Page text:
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Atmos: In Conversation with Matt Colton

Atmos: In conversation is our series of interviews about all things Atmos and 360 RA. 

In this issue we sat down with Matt Colton, mastering engineer at Metropolis Studios, to talk about his recent work on James Blake’s recent album “Playing Robots Into Heaven”.

How long have you been working with Atmos? 

Matt Colton: I have been working with Atmos for a couple of years now since Apple adopted the format.

Is your workflow different when you work in Atmos? 

Matt Colton: It’s different in that I work entirely in the box when doing Atmos mixing and mastering, whereas in stereo I often use a bit of analogue outboard equipment. 

But the principles I bring to Atmos are the same – trying to be musical and focus on the musicality of the project over and above all else. Trying to best serve the music, and present it in the clearest and most honest way to the listener, whatever the format is that I am working towards, be it digital, vinyl, Atmos or whatever.

Is it helpful to the engineer who has mastered the project in both stereo and atmos? 

Matt Colton: I think it’s a massive benefit; the stereo currently invariably is done first, and that means I have gone through the whole approval process with the creative team to get the stereo masters approved and over the line. I know what the creative are looking for, I know what they are listening out for, I know their aims and ideals, and I know what pitfalls and problem areas exist in the album.

If I have done the stereo masters, then I have been through this whole stage of learning about the record, which a third-party engineer hasn’t. As a result, I can bring all that knowledge to bear on the Atmos part of the project as well, whether I am Atmos mastering or Atmos mixing and mastering.

I think it brings greater sonic consistency between the various different delivery formats, and I think also makes communication between the engineer (i.e. myself) and the creative team quicker and easier, because those lines of communication are pre-existing.

Have you worked with James Blake before?

Matt Colton: I have worked on most of the music James has released, from the ‘CMYK’ EP onwards. I mastered his first 3 albums for all stereo formats, did the vinyl mastering for his 4th album and now have mastered all stereo formats and mixed and mastered the Atmos release for this album, ‘Playing Robots Into Heaven’.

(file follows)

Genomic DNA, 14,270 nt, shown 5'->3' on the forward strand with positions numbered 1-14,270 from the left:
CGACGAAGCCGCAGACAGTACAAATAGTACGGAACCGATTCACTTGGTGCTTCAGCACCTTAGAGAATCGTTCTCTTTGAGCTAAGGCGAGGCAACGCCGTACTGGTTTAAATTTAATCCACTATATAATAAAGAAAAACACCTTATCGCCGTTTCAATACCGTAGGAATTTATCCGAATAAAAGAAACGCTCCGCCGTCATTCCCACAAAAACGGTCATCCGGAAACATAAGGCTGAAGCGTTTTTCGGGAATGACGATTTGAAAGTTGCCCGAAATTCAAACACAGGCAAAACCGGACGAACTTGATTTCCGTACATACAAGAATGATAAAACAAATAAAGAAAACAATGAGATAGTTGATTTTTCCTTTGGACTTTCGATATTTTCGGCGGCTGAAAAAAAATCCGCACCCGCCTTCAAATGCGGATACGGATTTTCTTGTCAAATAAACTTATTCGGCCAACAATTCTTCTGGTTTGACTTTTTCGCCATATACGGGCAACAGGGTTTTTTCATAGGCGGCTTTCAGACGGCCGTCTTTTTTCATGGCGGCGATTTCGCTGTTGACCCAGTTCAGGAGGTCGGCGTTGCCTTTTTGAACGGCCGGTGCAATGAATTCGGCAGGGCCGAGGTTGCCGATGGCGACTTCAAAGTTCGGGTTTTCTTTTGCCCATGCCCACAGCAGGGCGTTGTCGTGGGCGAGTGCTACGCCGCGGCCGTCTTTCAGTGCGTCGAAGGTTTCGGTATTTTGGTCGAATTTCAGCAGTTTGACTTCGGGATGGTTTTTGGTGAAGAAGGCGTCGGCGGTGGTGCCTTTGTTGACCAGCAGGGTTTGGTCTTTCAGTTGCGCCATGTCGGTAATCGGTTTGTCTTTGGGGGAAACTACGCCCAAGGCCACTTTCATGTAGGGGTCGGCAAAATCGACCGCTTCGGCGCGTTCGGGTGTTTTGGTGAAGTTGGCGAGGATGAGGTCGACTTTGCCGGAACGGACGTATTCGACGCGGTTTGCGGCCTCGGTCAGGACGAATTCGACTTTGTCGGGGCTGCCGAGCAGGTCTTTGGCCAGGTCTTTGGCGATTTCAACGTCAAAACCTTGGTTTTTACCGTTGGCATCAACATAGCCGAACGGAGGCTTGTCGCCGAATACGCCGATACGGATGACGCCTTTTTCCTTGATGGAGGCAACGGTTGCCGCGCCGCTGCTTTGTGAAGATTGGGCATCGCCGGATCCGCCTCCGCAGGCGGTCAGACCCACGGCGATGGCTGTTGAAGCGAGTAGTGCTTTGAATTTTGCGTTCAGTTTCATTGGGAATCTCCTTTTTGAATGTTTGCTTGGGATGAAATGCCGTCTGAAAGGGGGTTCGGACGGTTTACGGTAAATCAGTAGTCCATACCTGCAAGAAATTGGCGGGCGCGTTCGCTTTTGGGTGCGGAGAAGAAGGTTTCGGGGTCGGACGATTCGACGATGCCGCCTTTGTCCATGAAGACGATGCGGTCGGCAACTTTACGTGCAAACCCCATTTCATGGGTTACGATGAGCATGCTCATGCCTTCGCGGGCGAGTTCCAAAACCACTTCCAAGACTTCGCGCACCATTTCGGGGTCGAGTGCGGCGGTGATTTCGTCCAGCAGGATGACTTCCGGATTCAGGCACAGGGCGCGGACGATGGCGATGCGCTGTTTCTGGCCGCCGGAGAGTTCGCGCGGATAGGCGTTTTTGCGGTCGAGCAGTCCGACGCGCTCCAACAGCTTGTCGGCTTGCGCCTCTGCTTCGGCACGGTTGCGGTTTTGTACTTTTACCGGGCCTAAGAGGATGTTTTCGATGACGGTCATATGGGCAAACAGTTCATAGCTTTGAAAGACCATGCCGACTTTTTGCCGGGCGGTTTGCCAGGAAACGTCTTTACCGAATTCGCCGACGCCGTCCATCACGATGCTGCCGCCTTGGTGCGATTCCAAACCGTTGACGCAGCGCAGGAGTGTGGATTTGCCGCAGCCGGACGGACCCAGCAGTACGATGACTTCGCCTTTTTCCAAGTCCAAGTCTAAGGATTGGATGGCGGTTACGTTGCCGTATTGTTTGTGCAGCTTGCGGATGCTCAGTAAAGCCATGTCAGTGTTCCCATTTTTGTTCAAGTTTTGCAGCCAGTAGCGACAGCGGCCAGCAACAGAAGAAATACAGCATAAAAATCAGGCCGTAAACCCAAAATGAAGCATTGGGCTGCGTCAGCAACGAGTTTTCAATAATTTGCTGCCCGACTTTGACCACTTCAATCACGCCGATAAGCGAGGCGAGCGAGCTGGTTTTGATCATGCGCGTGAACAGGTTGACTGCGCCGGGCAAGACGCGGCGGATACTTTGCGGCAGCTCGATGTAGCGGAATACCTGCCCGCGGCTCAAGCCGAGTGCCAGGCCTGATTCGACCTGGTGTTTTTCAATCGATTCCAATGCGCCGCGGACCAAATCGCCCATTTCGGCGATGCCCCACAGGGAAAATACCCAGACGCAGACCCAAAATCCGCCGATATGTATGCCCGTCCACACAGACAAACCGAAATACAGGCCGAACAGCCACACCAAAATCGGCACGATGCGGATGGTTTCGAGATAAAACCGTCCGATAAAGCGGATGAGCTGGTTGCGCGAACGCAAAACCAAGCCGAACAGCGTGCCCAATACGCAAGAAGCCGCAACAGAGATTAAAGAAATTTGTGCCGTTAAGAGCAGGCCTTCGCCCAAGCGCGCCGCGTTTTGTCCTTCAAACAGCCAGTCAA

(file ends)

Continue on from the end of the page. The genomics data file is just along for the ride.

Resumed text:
Tell a bit more about the project. 

Matt Colton: It’s one of my favourite things James has done, it really harks back to his early output, when he was a young experimental electronic producer living in London, and it’s heavily indebted to London and the sound of this city.

He’s much better at writing hooks now than he was around the time of his first album, and that shows on this record, but it contains much more of the spirit of wild abandon that made his debut album so compelling.

He called me up and said that he didn’t want to get this record mastered in the States, it had to be done by me, because he wanted to maintain the heavy dancefloor bass throughout.

What is your favourite track and why? 

Matt Colton: ‘Tell Me’ and ‘Loading’ are obviously great, but I also really love ‘If You Can Hear Me’ because it’s so unadorned – the emotion really comes through on that track.

Why have you decided to bring Corinne Bailey Rae’s Atmos forward and talk about her album in this interview as well? 

Matt Colton: Because it’s the best record [Black Rainbows] she’s ever made and one of my albums of the year, it’s breathtaking, the performances are great, and the writing is incredible – inventive, psychedelic, wild and engaging. The whole record totally moves the needle of what a lot of people might think of Corinne as an artist. Everyone should check this record out.

It works so well in Atmos because the sound stage on a lot of tracks is vast. The stereo mixes are very upfront and in your face and work great because they are so bold, and the Atmos is a kind of counterpoint to that in certain ways in that we were able to open up the space a bit more which creates a slightly different listening experience. It’s another way to immerse yourself in a truly great album.

Listen to our latest Atmos releases here.